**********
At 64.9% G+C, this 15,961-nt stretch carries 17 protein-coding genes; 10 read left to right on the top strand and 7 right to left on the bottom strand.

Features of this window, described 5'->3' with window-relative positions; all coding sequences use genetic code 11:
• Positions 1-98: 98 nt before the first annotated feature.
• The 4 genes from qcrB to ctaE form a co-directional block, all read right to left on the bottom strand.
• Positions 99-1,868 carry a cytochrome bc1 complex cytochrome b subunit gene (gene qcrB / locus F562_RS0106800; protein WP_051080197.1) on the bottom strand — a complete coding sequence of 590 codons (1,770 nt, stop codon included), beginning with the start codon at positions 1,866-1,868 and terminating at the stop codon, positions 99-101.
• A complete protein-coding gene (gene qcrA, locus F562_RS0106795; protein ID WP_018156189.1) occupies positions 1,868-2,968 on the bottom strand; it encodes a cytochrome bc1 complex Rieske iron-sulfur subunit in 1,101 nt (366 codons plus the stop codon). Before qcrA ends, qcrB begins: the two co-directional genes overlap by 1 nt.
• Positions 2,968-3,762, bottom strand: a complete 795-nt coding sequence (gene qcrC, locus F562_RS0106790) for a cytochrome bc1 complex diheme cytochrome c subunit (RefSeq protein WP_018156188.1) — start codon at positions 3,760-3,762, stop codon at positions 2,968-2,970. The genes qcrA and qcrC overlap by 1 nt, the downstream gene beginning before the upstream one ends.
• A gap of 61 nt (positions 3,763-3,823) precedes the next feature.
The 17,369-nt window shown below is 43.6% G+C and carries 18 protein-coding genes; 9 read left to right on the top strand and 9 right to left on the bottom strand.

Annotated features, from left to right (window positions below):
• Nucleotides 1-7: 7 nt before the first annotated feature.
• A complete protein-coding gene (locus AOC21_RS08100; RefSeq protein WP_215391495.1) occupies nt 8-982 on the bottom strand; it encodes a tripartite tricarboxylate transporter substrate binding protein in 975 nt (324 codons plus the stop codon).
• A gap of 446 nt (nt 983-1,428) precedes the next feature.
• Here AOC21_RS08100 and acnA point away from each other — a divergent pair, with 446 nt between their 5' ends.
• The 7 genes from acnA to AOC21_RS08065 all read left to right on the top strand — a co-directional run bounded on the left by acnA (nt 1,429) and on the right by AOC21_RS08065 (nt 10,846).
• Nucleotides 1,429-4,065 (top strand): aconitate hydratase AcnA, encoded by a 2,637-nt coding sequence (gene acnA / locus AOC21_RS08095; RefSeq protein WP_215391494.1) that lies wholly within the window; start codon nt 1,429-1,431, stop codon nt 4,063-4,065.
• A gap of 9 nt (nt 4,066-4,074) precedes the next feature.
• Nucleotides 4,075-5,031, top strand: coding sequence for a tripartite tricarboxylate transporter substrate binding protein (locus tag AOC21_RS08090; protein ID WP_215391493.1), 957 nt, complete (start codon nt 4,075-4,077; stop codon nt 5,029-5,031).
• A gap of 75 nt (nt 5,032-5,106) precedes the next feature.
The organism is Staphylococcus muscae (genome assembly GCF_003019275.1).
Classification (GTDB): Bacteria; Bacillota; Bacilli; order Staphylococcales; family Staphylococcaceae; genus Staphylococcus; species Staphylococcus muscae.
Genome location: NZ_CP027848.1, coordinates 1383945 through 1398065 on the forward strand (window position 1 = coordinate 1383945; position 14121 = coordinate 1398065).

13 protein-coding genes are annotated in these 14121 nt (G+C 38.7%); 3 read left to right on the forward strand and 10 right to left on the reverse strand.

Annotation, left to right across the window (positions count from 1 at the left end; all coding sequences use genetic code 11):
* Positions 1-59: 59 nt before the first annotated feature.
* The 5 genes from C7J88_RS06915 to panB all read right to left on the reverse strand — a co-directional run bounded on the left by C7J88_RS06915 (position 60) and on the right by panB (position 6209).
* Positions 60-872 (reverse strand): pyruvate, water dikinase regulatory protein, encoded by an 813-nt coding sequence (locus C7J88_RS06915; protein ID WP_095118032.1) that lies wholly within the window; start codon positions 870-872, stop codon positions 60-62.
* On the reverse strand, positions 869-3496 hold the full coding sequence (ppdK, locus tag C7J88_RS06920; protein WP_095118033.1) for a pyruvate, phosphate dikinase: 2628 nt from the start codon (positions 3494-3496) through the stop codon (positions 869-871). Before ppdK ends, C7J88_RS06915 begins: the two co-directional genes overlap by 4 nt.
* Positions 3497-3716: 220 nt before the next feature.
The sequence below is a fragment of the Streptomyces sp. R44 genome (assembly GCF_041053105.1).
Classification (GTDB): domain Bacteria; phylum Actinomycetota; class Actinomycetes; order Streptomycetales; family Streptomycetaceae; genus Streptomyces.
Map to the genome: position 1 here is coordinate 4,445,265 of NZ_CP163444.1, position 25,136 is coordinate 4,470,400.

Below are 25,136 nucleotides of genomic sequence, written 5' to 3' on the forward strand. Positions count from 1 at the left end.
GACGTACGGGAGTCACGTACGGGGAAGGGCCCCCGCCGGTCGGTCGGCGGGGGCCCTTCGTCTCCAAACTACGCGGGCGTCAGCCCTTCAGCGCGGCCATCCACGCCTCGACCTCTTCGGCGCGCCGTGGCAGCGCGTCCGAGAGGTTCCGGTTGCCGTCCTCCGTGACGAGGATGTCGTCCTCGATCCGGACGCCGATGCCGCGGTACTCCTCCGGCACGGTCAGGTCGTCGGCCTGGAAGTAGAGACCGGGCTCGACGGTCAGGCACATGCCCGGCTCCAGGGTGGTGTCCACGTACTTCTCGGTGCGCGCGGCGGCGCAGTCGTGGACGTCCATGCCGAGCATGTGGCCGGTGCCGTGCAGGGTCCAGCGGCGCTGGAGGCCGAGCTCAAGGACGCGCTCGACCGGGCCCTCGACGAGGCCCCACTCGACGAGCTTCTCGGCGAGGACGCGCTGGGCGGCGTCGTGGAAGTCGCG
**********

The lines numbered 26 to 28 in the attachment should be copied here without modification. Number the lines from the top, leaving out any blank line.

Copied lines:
* The 5 genes from C7J88_RS06915 to panB all read right to left on the reverse strand — a co-directional run bounded on the left by C7J88_RS06915 (position 60) and on the right by panB (position 6209).
* Positions 60-872 (reverse strand): pyruvate, water dikinase regulatory protein, encoded by an 813-nt coding sequence (locus C7J88_RS06915; protein ID WP_095118032.1) that lies wholly within the window; start codon positions 870-872, stop codon positions 60-62.
* On the reverse strand, positions 869-3496 hold the full coding sequence (ppdK, locus tag C7J88_RS06920; protein WP_095118033.1) for a pyruvate, phosphate dikinase: 2628 nt from the start codon (positions 3494-3496) through the stop codon (positions 869-871). Before ppdK ends, C7J88_RS06915 begins: the two co-directional genes overlap by 4 nt.